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Saturday, July 21, 2012

JSF: The JavaServer Faces Technology

JavaServer Faces Technology

JavaServer Faces technology is a server-side component framework for building Java technology-based web applications.

JavaServer Faces technology consists of the following:
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  1. An API for representing components and managing their state; handling events, server-side validation, and data conversion; defining page navigation; supporting internationalization and accessibility; and providing extensibility for all these features.

  2. Tag libraries for adding components to web pages and for connecting components to server-side objects JavaServer Faces technology provides a well-defined programming model and various tag libraries. These features significantly ease the burden of building and maintaining web applications with server-side user interfaces (UIs). With minimal effort, you can complete the following tasks.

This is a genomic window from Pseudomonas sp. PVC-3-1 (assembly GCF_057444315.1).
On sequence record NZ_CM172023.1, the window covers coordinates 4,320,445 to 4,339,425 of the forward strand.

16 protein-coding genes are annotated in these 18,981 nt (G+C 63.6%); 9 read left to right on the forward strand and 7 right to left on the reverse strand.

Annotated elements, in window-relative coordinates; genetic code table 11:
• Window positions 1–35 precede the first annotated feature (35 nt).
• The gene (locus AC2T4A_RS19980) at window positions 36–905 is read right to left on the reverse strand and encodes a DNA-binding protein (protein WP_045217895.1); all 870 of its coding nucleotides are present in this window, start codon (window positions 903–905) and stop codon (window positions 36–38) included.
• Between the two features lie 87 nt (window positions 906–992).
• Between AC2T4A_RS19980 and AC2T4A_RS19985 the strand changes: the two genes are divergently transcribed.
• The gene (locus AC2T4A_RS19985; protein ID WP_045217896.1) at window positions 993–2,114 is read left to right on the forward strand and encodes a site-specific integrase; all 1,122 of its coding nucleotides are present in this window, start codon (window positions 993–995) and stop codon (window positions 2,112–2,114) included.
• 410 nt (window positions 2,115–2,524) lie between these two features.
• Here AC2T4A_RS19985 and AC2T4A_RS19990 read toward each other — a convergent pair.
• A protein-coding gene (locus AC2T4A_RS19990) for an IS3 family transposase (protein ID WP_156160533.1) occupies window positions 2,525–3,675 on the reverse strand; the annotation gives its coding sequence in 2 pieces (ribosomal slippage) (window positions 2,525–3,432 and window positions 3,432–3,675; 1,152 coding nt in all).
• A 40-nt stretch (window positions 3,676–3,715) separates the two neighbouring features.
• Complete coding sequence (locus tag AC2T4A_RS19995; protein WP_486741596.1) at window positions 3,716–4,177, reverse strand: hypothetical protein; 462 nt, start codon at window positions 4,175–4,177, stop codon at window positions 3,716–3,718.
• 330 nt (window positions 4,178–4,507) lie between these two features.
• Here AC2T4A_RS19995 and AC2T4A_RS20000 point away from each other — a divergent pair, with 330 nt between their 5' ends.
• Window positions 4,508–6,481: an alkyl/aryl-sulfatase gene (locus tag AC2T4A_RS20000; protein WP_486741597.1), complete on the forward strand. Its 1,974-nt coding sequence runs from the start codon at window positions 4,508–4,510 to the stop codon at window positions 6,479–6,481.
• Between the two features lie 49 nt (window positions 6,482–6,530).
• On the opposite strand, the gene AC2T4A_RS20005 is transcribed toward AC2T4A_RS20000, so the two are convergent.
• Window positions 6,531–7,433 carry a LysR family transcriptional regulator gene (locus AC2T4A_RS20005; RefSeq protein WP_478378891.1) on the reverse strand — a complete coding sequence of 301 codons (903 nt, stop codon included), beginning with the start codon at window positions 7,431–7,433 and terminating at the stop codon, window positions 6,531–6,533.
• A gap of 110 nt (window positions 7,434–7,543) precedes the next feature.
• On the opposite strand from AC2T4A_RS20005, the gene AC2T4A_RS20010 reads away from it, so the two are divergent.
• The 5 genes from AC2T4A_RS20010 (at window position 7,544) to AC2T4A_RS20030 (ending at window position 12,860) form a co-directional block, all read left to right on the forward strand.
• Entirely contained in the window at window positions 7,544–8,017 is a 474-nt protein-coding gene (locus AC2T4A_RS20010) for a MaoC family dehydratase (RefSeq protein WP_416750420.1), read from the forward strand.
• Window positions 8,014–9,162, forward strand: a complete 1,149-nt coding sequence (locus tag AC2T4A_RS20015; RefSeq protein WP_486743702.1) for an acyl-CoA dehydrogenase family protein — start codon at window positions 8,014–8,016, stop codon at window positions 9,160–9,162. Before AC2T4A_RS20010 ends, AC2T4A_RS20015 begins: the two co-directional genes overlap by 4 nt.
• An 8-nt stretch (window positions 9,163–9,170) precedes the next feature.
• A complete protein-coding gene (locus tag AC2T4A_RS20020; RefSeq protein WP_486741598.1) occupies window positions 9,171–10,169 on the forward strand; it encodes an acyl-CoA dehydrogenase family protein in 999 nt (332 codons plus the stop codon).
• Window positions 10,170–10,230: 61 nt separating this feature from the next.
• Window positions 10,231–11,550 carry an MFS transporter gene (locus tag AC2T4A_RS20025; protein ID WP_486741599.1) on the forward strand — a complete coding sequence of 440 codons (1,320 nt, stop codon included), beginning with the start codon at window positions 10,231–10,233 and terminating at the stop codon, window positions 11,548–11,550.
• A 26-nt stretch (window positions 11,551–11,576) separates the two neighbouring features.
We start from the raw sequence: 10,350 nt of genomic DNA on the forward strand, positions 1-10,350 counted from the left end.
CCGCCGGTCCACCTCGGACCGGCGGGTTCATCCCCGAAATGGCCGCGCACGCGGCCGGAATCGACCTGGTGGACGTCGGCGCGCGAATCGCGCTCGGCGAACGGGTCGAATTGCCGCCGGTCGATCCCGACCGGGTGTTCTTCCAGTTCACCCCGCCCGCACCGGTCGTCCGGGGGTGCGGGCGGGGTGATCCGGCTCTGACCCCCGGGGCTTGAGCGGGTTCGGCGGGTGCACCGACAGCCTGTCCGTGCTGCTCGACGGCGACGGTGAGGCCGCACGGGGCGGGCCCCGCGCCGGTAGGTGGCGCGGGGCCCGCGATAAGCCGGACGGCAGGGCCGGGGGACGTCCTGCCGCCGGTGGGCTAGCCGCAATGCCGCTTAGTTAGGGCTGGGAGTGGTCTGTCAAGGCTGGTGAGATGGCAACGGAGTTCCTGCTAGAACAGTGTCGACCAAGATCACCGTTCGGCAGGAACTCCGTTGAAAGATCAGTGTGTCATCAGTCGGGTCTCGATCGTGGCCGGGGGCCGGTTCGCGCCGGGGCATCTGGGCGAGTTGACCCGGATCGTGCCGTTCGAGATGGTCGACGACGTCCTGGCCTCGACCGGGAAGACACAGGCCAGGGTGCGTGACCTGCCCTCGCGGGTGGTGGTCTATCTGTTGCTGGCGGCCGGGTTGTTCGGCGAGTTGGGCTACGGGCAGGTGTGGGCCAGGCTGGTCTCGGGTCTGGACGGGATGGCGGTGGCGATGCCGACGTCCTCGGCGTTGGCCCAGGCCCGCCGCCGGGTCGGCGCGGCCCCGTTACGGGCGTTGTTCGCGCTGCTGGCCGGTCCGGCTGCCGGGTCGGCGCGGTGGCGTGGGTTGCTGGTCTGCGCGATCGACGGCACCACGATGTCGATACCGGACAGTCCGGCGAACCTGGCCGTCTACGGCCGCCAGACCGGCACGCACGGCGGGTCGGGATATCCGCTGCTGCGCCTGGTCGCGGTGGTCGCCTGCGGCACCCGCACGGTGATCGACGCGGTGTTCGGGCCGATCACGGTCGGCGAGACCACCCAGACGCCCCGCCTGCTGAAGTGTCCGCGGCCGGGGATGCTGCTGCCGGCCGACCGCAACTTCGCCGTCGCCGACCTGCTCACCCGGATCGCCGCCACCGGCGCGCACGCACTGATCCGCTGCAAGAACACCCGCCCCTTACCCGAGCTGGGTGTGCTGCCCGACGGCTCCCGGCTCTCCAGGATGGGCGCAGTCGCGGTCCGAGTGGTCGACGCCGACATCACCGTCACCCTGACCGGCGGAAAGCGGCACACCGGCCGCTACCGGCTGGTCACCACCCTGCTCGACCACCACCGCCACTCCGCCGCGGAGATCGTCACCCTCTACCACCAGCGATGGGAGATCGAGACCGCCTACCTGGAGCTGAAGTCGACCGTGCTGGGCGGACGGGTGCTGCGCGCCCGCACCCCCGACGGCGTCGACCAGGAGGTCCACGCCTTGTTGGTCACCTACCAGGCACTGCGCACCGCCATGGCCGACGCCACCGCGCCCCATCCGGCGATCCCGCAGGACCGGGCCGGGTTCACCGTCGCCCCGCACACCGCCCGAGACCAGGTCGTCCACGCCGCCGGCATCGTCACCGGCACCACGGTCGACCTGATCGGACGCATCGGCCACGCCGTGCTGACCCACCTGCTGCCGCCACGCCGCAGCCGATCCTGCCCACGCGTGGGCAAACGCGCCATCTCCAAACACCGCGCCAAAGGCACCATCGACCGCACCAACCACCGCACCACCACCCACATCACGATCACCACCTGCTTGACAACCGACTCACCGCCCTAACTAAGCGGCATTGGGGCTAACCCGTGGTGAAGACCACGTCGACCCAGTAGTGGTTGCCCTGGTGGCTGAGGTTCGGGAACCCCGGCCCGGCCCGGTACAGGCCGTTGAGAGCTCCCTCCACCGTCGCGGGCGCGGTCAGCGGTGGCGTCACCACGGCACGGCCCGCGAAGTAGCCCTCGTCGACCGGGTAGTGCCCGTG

• Create a web page.
    • Drop components onto a web page by adding component tags.

    • Bind components on a page to server-side data.

    • Wire component-generated events to server-side application code.

    • Save and restore application state beyond the life of server requests.

    • Reuse and extend components through customization.

What Is a JavaServer Faces Application?
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The functionality provided by a JavaServer Faces application is similar to that of any other Java web application. A typical JavaServer Faces application includes the following parts:
  • A set of web pages in which components are laid out.

  • A set of tags to add components to the web page.

  • A set of managed beans, which are lightweight container-managed objects (POJOs) with minimal requirements. They support a small set of basic services, such as resource injection, lifecycle callbacks and interceptors.

  • A web deployment descriptor (web.xml file).